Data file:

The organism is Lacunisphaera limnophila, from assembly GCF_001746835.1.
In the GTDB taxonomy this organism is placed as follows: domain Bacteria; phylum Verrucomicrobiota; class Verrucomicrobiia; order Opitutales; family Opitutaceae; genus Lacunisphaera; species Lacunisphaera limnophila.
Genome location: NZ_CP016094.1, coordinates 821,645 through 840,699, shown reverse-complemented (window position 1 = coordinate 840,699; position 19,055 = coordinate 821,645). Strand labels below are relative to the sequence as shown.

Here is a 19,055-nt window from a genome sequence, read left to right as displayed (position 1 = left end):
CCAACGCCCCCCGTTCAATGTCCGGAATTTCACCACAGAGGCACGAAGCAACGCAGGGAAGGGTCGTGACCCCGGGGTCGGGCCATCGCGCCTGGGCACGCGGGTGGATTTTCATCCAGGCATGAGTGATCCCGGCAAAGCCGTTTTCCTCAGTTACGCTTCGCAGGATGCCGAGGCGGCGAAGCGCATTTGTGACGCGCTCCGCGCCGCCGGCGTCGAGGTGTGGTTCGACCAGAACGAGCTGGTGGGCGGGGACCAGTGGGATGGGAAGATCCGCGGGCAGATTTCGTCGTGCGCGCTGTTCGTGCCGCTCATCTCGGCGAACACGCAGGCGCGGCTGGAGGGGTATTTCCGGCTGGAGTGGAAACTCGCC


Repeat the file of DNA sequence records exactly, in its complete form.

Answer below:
The organism is Lacunisphaera limnophila, from assembly GCF_001746835.1.
In the GTDB taxonomy this organism is placed as follows: domain Bacteria; phylum Verrucomicrobiota; class Verrucomicrobiia; order Opitutales; family Opitutaceae; genus Lacunisphaera; species Lacunisphaera limnophila.
Genome location: NZ_CP016094.1, coordinates 821,645 through 840,699, shown reverse-complemented (window position 1 = coordinate 840,699; position 19,055 = coordinate 821,645). Strand labels below are relative to the sequence as shown.

Here is a 19,055-nt window from a genome sequence, read left to right as displayed (position 1 = left end):
CCAACGCCCCCCGTTCAATGTCCGGAATTTCACCACAGAGGCACGAAGCAACGCAGGGAAGGGTCGTGACCCCGGGGTCGGGCCATCGCGCCTGGGCACGCGGGTGGATTTTCATCCAGGCATGAGTGATCCCGGCAAAGCCGTTTTCCTCAGTTACGCTTCGCAGGATGCCGAGGCGGCGAAGCGCATTTGTGACGCGCTCCGCGCCGCCGGCGTCGAGGTGTGGTTCGACCAGAACGAGCTGGTGGGCGGGGACCAGTGGGATGGGAAGATCCGCGGGCAGATTTCGTCGTGCGCGCTGTTCGTGCCGCTCATCTCGGCGAACACGCAGGCGCGGCTGGAGGGGTATTTCCGGCTGGAGTGGAAACTCGCC